Medium term notes, also referred to as “MTN” or “MTN’s” (MTNs) are bonds issued under what is known as “MTN programs”. There are two principle types of MTN programs. “Domestic” MTNs are usually listed on the local stock exchange and settlement takes place in the local securities clearing center. Domestic MTN’s are also documented under the local jurisdiction. Euro Medium Term Notes (EMTNs) are issued in the euro markets and are usually listed on Stock Exchanges and settlement takes place via Cedel. EMTN’s are usually documented under English law.
The differences between domestic and Euro Medium Term Notes – program are following:
Domestic MTN EMTN-program
- Coupon Free Free
- Maturity Free Free
- Currency Local/Euro Multicurrency option
- Issuance method Free Free
- Listing Local Exchange Luxemburg
- Settlement and clearing Local center, Cedel
- Documentation Local jurisdiction English law
Generally Medium Term Notes (MTN’s) have the following features:
- The maturity and other issue terms can be structured to suit specific investor requirements. This enables Issuers to respond quickly to “windows of opportunity” in the market.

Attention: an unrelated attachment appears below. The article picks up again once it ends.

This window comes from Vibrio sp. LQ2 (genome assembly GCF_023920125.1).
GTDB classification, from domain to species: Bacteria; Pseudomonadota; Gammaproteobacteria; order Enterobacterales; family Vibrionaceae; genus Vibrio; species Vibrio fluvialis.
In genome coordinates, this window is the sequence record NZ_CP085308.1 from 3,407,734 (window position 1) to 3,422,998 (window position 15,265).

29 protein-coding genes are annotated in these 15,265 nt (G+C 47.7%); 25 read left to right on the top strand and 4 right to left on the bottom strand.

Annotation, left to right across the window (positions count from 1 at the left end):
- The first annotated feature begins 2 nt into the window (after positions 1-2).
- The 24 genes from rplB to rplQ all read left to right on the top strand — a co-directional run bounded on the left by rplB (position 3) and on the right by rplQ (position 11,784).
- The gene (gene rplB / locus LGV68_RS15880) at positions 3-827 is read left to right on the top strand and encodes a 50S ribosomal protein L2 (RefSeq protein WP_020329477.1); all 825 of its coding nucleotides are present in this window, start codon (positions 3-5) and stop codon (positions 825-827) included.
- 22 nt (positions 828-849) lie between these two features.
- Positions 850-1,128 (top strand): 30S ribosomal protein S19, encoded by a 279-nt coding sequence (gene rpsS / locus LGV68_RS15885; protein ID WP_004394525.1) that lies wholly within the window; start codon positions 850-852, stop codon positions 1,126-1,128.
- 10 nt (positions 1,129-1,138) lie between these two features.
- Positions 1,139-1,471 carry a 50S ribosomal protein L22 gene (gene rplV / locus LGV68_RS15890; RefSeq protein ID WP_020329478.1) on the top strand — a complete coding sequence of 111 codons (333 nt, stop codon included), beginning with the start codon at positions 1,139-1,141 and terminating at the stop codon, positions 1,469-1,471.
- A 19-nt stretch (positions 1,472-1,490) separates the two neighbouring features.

MTNs are usually offered continuously through a dealer group rather than issued in one tranche underwritten by a syndicate of banks.
Issued tranches can be listed or non-listed
Issued bonds can have a variety of different structures (maturity, coupon, listing etc.)
Issuing method can be syndicated or via a single dealer.
An MTN-program offers issuers tremendous flexibility in the raising of medium and longer-term funds. The ability to offer investor’s tailor-made solutions with respect to, for instance, issue size, coupon structures, or maturity preferences allows issuers to achieve lower funding costs. The issuer also has flexibility over the amount of notes to be issued at any one time and MTN documentation makes issuance in smaller amounts economically viable.
Efficient use of the EMTN market increasingly requires that issuers have an international long-term investment grade credit rating (BBB-/Baa3 upwards). As a result the EMTN market is not suited to those borrowers with relatively small borrowing requirements, whose funding needs can be met in the domestic market where not all investors are yet rating sensitive and name recognition is still important. For such issuers a domestic MTN is the better alternative.